Be a Better Street Photographer

user Charles Byard



Be a Better Street Photographer

Most people have the tools available to try their hand at street photography. You can use your phone, or compact, many people have DSLR’s even though many don’t really know how to use the technology that's packed into them. It’s something you can do in your lunchtime, at weekends, or on holiday. It’s not all about the tools though, giving someone a hammer and chisel doesn't make them a sculptor. One thing's for certain though, there are concepts and techniques that people can learn that will improve their street photography, and have fun while learning.

Also worth noting for those interested in content marketing, a picture says a thousand words, improving your photography can pay dividends for sprucing up your content and avoiding all those uninspiring and cliche stock images.

Our street photography courses here at Silicon Beach Training are provided by award winning photographer Heather Buckley. We asked her a few questions about how to improve your chances of getting an interesting shot, and some techniques that you could use, not only for street but to improve all of your photography. There are a couple of places left on the next course, but they do fill up quickly, so call if you are interested.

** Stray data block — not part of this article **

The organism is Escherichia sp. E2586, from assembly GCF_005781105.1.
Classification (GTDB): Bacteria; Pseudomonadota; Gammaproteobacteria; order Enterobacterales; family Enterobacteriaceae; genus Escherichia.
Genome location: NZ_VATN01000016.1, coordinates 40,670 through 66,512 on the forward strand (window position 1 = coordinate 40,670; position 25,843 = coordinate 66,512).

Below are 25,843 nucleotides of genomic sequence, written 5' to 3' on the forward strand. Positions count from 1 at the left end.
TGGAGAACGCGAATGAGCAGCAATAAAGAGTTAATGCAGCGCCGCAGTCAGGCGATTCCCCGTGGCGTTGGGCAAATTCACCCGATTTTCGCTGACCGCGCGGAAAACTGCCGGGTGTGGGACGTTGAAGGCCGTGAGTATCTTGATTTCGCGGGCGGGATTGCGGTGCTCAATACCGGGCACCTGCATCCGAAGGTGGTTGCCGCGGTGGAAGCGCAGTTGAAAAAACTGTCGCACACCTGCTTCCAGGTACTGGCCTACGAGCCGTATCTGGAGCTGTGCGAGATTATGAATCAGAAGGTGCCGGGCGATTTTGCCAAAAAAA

You have provided many photography courses, what are some of the common problems that people have when sent out into the street to take pictures?

Heather: Many people don’t see the interesting potential in what is right in front of them. I am constantly looking for things that can relate to each other.

Look for relationships between the subject/s and their environment